July 8, 2006

Digital Divide - Reaction


“The Digital Divide� by Tapscott
I think the digital divide is even wider now than it was when this article was published in 2000. We have seen more businesses get on board with helping provide technology to schools and community centers, but much more can be done. It certainly doesn’t help when the government pulls back on technology funding to schools. It is nice to see Bill Gates take a leadership role in funding and being active in promoting educational projects and access to technology in public libraries.

A new issue of access to the internet occurs even in homes with a computer and internet access. The parent or parents as well as the children all want and need to use the computer and internet every evening for work and school work. One or even 2 computers in a home may not be enough to fill this need. I think that teachers must keep this in mind when assigning homework that requires computer and/or internet access. At some point everyone will need to have her/his own computer or other device for communicating, accessing information, and doing work or school related tasks.

Computers as Mindtools - Reaction

“Computers as Mindtools� by Jonassen and Yueh
Many of the theories and predictions made in this 1998 article are being realized today with the many mindtools available. I see many examples of technology used as mindtools rather than just electronic tutors delivering and controlling learning. Some examples are electronic portfolios, science tools for collecting data to support student-proposed hypotheses, mapping tools, multimedia production tools for creating presentations, online surveys, and discussion boards. Many resources are now available online to help teachers develop lesson plans that incorporate the use of mindtools. Just a few are WebQuest, “Read, Write, and Think�, MarcoPolo, ThinkQuest, and many project based learning activity websites.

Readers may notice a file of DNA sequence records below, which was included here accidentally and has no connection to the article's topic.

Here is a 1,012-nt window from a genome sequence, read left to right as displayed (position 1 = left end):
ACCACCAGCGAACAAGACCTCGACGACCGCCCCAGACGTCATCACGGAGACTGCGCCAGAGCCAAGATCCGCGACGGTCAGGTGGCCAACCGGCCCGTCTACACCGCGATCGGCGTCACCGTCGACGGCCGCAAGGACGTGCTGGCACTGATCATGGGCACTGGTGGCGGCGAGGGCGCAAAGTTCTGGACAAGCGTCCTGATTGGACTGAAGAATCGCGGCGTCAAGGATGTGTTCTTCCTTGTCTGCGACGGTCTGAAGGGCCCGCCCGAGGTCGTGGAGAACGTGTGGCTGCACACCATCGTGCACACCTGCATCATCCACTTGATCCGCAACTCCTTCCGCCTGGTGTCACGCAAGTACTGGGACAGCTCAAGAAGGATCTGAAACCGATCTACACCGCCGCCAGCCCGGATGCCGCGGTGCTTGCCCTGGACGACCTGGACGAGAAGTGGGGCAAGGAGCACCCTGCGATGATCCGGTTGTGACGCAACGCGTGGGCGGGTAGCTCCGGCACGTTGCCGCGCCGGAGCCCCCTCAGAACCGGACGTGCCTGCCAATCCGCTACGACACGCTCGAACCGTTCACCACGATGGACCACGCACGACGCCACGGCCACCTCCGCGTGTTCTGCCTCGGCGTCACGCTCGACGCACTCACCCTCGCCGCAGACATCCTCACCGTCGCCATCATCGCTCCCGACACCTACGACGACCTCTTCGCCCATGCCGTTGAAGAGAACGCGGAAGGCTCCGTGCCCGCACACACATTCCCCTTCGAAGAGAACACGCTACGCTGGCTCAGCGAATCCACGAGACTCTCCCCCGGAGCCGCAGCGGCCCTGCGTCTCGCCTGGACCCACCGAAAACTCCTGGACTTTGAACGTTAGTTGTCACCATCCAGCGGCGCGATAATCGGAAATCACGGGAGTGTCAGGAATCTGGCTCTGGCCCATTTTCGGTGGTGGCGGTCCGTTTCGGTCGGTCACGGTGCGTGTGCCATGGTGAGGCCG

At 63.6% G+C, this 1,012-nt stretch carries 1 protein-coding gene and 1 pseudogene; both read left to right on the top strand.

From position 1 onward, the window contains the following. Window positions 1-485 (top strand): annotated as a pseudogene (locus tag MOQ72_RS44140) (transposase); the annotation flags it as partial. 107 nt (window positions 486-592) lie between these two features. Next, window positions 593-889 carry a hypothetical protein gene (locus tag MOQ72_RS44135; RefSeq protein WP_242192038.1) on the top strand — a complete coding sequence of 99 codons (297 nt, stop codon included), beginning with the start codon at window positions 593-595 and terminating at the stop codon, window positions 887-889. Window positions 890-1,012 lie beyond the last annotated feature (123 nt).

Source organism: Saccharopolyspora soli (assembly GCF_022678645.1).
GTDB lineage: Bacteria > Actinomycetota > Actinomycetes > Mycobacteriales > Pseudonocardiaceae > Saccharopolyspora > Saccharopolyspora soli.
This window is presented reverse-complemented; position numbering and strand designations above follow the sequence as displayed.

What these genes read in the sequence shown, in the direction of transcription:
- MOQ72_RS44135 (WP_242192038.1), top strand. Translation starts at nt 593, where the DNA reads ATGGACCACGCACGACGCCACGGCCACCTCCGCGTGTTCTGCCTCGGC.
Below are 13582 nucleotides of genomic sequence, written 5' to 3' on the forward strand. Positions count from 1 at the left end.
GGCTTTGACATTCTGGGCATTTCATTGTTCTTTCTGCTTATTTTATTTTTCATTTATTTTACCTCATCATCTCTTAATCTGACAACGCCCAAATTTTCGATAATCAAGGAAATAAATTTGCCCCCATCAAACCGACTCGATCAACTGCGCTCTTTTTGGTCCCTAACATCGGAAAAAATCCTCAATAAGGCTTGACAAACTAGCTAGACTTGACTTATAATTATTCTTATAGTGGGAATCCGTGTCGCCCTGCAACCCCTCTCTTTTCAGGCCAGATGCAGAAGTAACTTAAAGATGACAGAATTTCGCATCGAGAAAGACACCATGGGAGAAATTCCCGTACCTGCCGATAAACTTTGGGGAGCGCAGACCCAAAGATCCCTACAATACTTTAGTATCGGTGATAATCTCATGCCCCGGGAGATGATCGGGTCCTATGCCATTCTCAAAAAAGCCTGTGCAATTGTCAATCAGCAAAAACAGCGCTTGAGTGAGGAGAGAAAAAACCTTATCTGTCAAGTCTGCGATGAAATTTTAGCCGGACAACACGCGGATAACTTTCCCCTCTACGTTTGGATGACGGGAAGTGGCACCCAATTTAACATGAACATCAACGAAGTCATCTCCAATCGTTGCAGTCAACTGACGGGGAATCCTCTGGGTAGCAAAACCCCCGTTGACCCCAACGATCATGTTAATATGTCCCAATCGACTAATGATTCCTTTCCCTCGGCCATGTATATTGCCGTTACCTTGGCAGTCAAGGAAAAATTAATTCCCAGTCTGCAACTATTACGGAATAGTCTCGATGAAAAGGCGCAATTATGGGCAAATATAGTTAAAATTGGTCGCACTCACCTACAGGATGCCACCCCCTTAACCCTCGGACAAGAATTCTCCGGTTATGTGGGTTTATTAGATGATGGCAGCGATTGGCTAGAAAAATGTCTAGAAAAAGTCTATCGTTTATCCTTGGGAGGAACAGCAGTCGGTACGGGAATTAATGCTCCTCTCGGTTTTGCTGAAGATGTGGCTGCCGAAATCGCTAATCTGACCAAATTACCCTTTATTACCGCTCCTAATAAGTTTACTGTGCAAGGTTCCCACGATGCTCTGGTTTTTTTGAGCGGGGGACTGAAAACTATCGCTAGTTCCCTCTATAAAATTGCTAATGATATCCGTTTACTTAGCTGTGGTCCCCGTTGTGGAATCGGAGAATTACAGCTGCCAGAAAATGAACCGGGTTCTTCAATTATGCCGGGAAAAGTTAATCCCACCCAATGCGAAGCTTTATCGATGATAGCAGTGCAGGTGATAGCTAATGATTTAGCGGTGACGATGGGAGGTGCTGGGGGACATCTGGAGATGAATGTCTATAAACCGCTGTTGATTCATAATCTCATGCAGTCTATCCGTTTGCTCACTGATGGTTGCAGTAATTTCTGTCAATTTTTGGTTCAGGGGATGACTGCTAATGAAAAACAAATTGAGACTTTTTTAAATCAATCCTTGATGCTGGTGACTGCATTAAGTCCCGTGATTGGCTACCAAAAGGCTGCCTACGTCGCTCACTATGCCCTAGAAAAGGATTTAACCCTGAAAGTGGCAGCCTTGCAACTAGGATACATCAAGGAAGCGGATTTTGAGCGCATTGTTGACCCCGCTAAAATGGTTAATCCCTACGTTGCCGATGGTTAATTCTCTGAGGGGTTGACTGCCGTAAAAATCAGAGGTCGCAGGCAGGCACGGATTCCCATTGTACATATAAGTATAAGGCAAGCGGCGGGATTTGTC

Constructivism - Reaction

"Constructivism" by Duffy and Cunningham (1996)
Some of the learning theories discussed in this article were familiar to me and many are new. I realize that in applying the constructivism theories in a real life school setting, we cannot just throw a group of materials, tools, and technology at the students without any plan, directions, or guidance leading to a desired outcome and expect the students to successfully construct knowledge and learning. Teachers must learn to be good coaches and to use various techniques of scaffolding to fulfill this role. I ‘m not sure how a curriculum that promotes inquiry, active learning, and cooperative interaction can also fulfill the required acquisition of mandated knowledge and skill. It can be very frustrating to have these wonderful theories of how students should learn, but not be able to apply them when constraints of time, money, and standards all work against us. We are still fighting the battle to implement these wonderful theories 10 years, 20 years and more since the theories were first proposed.